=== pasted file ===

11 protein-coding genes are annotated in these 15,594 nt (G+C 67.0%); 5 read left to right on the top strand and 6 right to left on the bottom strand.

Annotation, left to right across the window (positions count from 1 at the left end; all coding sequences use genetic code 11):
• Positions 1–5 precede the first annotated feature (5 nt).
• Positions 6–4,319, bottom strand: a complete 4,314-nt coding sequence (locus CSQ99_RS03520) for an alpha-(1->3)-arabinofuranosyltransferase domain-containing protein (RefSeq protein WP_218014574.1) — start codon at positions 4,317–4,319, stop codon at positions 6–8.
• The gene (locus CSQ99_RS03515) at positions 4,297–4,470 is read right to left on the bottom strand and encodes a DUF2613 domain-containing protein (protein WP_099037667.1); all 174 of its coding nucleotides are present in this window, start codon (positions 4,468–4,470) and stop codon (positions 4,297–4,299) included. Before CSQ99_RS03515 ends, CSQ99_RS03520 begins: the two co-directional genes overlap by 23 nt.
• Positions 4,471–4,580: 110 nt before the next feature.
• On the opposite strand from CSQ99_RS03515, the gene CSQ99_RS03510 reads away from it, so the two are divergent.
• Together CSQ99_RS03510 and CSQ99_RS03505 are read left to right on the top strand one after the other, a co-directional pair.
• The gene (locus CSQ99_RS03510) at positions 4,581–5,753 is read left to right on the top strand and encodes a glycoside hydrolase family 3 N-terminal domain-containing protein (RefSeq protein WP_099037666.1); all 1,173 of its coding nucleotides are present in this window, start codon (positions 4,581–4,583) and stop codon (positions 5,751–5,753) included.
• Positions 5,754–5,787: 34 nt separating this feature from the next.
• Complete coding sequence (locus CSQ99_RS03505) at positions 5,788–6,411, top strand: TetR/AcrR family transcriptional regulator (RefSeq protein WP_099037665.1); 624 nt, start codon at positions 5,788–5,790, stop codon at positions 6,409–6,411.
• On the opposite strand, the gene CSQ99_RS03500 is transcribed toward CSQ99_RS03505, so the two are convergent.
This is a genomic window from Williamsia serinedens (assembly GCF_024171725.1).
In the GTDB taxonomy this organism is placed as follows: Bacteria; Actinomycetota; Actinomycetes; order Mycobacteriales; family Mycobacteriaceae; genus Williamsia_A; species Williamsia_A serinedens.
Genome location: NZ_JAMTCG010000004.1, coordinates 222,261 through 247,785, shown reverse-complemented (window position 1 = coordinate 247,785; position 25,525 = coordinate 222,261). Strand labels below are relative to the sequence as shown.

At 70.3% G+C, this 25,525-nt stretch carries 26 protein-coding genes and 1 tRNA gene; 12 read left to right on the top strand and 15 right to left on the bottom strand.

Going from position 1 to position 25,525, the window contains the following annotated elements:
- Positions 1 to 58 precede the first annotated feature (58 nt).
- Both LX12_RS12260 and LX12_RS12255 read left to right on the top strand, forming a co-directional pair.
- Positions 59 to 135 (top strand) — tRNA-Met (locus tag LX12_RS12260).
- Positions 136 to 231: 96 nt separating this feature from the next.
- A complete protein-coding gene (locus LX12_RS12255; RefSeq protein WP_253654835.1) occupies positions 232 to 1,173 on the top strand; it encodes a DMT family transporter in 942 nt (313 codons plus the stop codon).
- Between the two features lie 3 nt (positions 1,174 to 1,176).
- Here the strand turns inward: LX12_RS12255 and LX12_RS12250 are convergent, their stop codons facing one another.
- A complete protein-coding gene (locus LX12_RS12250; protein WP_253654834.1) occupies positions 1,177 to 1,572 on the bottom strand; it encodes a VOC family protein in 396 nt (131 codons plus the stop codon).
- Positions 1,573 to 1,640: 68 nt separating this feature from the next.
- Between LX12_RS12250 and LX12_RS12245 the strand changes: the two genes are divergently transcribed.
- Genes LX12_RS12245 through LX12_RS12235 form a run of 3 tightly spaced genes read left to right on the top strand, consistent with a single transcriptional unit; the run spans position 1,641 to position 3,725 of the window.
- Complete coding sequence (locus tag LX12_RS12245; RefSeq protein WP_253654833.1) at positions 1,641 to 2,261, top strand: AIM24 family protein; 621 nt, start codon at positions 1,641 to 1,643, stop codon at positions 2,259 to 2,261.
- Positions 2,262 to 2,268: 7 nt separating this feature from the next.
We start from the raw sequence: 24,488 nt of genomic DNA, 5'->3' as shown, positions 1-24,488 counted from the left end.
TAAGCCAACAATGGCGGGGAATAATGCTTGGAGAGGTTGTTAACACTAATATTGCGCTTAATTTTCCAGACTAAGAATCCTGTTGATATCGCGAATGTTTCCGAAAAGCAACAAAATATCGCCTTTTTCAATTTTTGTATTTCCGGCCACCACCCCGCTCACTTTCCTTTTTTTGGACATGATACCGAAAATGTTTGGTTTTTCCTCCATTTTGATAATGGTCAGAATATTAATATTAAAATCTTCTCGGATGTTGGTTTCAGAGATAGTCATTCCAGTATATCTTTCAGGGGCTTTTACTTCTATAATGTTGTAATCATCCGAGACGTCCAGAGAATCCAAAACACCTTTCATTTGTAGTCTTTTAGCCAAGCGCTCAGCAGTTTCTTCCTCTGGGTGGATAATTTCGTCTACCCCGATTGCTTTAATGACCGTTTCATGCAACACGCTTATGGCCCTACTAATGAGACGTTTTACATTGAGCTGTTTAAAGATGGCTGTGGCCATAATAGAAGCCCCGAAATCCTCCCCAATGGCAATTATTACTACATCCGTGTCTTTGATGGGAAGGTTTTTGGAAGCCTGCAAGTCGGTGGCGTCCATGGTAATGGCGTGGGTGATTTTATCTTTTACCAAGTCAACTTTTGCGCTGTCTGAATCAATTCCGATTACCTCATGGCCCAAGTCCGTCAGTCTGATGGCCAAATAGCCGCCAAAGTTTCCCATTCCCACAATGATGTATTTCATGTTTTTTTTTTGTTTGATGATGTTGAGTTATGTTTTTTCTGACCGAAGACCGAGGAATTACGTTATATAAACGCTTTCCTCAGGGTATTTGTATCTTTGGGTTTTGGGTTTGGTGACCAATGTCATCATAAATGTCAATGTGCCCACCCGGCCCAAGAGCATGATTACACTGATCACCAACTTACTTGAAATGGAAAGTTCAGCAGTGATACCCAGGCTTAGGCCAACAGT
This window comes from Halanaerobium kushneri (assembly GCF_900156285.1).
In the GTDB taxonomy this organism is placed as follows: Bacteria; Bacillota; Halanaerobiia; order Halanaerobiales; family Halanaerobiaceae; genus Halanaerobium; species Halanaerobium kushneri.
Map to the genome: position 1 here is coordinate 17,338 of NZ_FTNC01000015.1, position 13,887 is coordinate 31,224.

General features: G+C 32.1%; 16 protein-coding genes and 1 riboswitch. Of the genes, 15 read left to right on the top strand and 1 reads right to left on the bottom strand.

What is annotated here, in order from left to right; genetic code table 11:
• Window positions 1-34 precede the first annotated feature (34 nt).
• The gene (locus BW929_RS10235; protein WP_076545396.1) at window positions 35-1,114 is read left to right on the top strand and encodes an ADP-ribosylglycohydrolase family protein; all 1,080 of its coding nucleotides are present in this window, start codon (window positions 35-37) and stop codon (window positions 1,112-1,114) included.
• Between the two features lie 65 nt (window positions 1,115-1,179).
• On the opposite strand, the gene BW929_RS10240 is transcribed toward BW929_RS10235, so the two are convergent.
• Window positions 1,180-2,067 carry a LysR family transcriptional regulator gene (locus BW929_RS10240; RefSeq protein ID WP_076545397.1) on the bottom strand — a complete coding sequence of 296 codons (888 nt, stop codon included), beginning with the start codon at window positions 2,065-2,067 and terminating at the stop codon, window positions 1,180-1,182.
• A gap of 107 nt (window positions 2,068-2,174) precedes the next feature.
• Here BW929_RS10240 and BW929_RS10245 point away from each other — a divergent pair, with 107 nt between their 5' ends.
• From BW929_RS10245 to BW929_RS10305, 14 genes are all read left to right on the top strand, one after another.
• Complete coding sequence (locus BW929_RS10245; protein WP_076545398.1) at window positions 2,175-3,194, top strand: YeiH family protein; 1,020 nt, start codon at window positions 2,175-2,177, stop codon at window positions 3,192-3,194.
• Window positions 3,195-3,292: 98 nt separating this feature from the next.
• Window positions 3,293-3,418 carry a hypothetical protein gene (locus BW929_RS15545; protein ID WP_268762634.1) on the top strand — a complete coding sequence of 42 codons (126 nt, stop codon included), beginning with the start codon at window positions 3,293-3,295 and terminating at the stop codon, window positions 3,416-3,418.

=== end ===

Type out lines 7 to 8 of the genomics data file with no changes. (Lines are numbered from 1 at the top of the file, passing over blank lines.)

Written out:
• On the opposite strand from CSQ99_RS03515, the gene CSQ99_RS03510 reads away from it, so the two are divergent.
• Together CSQ99_RS03510 and CSQ99_RS03505 are read left to right on the top strand one after the other, a co-directional pair.